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Ecology, 89(8), 2008, pp. 22072217 2008 by the Ecological Society of America
 

Summary: Ecology, 89(8), 2008, pp. 22072217
2008 by the Ecological Society of America
NECTAR SECONDARY COMPOUNDS AFFECT SELF-POLLEN TRANSFER:
IMPLICATIONS FOR FEMALE AND MALE REPRODUCTION
REBECCA E. IRWIN
1,3
AND LYNN S. ADLER
2
1
Department of Biology, Dartmouth College, Hanover, New Hampshire 03755 USA
2
Department of Plant, Soil, and Insect Sciences and Graduate Program in Organismic and Evolutionary Biology,
University of Massachusetts, Amherst, Massachusetts 01003 USA
Abstract. Pollen movement within and among plants affects inbreeding, plant fitness, and
the spatial scale of genetic differentiation. Although a number of studies have assessed how
plant and floral traits influence pollen movement via changes in pollinator behavior, few have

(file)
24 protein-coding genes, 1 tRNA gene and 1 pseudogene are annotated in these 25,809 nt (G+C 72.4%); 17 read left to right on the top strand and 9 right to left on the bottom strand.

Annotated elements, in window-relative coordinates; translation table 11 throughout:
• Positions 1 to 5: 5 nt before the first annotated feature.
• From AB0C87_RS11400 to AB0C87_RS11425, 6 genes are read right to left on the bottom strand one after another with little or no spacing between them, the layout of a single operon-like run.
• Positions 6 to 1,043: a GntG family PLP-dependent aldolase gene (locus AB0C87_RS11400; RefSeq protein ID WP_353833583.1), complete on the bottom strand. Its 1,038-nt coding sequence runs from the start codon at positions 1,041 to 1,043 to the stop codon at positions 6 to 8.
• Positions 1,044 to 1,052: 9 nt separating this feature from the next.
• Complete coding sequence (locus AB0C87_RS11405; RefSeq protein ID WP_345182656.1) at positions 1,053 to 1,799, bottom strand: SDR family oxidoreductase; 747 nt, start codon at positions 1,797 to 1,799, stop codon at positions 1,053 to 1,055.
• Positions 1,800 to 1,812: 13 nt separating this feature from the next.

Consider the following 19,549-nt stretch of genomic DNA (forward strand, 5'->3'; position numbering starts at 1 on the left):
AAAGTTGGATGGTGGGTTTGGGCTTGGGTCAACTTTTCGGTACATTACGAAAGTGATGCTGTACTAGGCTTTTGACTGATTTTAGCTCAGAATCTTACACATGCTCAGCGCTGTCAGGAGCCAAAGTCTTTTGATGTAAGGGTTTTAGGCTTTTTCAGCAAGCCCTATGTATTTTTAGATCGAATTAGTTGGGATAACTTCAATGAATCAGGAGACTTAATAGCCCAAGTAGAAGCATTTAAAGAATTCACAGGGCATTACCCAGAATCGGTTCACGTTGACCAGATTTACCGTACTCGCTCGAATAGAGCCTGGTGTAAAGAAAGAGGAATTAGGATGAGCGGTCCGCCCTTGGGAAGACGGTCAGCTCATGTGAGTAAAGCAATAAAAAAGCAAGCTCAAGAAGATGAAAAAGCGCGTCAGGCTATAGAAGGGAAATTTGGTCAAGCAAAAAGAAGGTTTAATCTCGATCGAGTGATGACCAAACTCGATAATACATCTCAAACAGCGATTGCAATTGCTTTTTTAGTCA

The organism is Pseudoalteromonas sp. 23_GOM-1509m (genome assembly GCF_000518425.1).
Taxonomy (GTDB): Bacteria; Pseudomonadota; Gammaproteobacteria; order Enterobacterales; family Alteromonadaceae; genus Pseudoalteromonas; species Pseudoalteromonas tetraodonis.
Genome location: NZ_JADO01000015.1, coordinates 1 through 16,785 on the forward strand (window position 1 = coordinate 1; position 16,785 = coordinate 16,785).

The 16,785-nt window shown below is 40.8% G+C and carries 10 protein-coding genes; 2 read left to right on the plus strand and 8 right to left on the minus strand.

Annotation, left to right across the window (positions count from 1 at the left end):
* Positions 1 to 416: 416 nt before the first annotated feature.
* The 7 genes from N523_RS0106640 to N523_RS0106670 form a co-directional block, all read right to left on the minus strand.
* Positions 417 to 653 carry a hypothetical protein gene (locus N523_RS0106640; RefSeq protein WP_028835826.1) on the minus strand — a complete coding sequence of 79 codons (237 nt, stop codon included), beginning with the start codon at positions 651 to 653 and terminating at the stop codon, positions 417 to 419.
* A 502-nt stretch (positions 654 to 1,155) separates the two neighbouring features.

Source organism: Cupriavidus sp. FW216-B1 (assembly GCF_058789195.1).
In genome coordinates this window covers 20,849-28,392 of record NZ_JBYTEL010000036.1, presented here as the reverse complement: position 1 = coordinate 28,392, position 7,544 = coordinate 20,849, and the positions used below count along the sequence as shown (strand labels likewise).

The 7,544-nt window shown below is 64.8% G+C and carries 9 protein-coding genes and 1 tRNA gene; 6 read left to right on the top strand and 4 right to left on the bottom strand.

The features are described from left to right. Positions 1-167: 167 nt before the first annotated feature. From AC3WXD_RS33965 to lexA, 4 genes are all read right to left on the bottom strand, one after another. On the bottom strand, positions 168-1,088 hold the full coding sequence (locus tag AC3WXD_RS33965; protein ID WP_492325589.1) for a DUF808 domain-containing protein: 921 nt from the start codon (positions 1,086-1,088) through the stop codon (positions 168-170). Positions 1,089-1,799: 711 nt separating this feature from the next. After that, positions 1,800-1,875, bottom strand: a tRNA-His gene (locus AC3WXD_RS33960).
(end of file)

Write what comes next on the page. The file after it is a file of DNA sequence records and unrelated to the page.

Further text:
explored how nectar chemical composition affects pollen transfer. As many as 55% of plants
produce secondary compounds in their nectar, which is surprising given that nectar is typically
thought to attract pollinators. We tested the hypothesis that nectar with secondary
compounds may benefit plants by encouraging pollinators to leave plants after visiting only

  

Source: Adler, Lynn - Department of Plant, Soil and Insect Sciences, University of Massachusetts at Amherst

 

Collections: Environmental Sciences and Ecology